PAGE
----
July 31st, 2017 by Lyle Smith
Intel SSD DC S3610 Series Review
Launched back in early 2015, the Intel DC S3610 Series is a line of SATA 6Gb/s SSDs intended for applications such as virtualization and e-commerce. These SSDs are equipped with 20nm Intel NAND Flash Memory technology designed and offer a blend of endurance and performance. Intel quotes the DC S3610 with sequential read and write speeds up to 550MB/s and 520 MB/s, and random 4k speeds up to 84,000 OPS and 28,000 IOPS for reads and writes, respectively. Intel also claims a Quality of Service of 500 μs for random 4KB reads measured at a queue depth of 1.
Backed by a 5-year warranty, the DC S3610 Series is available in a wide range of capacities: 100GB, 200GB, 400GB, 480GB, 800GB, 1.2TB and 1.6TB.
Intel DC S3610 Series Specifications
- Capacities: 1.2 TB
- Form Factor: 2.5" 7mm
- Interface: SATA 3.0 6Gb/S
- Sequential Read (up to): 550 MB/s
- Sequential Write (up to): 500 MB/s
- Random Read (100% Span): 84000 IOPS
- Random Write (100% Span): 28000 IOPS
- Latency – Read: 55 µs
- Latency – Write: 66 µs
- Power – Active: 6.4 W
- Power – Idle: 0.6 W
- Vibration – Operating: 2.17 GRMS (5-700Hz)
- Vibration - Non-Operating: 3.13 GRMS (5-800Hz)
- Shock (Operating and Non-Operating): 1,000 G/0.5 ms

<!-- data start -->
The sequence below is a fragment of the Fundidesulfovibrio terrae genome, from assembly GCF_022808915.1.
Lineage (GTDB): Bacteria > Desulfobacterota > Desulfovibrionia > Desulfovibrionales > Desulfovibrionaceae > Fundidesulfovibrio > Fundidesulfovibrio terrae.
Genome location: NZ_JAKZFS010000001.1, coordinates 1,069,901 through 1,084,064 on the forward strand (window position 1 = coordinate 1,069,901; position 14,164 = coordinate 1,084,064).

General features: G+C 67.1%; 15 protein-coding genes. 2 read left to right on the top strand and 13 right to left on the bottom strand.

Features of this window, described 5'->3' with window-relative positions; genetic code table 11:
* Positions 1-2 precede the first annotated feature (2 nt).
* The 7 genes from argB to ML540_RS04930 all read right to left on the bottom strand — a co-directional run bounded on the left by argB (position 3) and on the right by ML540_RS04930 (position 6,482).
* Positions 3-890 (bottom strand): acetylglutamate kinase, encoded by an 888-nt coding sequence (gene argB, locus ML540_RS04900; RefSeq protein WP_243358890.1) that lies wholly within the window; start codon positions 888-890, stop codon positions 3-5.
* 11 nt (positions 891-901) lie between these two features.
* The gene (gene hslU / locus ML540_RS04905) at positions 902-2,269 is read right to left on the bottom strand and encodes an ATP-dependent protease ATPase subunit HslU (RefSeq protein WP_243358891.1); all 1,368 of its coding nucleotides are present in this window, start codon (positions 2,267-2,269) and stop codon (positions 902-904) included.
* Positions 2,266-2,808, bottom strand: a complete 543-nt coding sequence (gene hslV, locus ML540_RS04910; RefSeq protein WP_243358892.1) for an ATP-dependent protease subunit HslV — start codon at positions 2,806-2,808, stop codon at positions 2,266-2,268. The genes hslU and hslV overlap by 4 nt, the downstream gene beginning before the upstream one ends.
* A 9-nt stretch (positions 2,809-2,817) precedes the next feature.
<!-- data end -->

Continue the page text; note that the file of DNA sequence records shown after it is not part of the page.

- Operating Temperature Range: 0°C to 70°C
- Mean Time Between Failures (MTBF): 2000000
- Uncorrectable Bit Error Rate (UBER): 1 sector per 10^17 bits read
- Weight: 94 grams +-2 grams
- Warranty Period: 5 years
Design and build
The 1.2GB Intel DC S3610 is a 2.5" 7mm form factor SSD and can fit in most storage arrays. The drive’s enclosure is a nice metallic design with an Intel logo at the bottom right corner.
The 200GB, 400GB, and 800GB capacities are available in a 1.8-inch form factor.
Application Workload Analysis
In order to understand the performance characteristics of enterprise storage devices, it is essential to model the infrastructure and the application workloads found in live production environments. Our first benchmarks for the Seagate 1200.2 SAS 3.84TB are therefore the MySQL OLTP performance via SysBench and Microsoft SQL Server OLTP performance with a simulated TCP-C workload. For our application workloads, each drive will be running 2-4 identically configured VMs.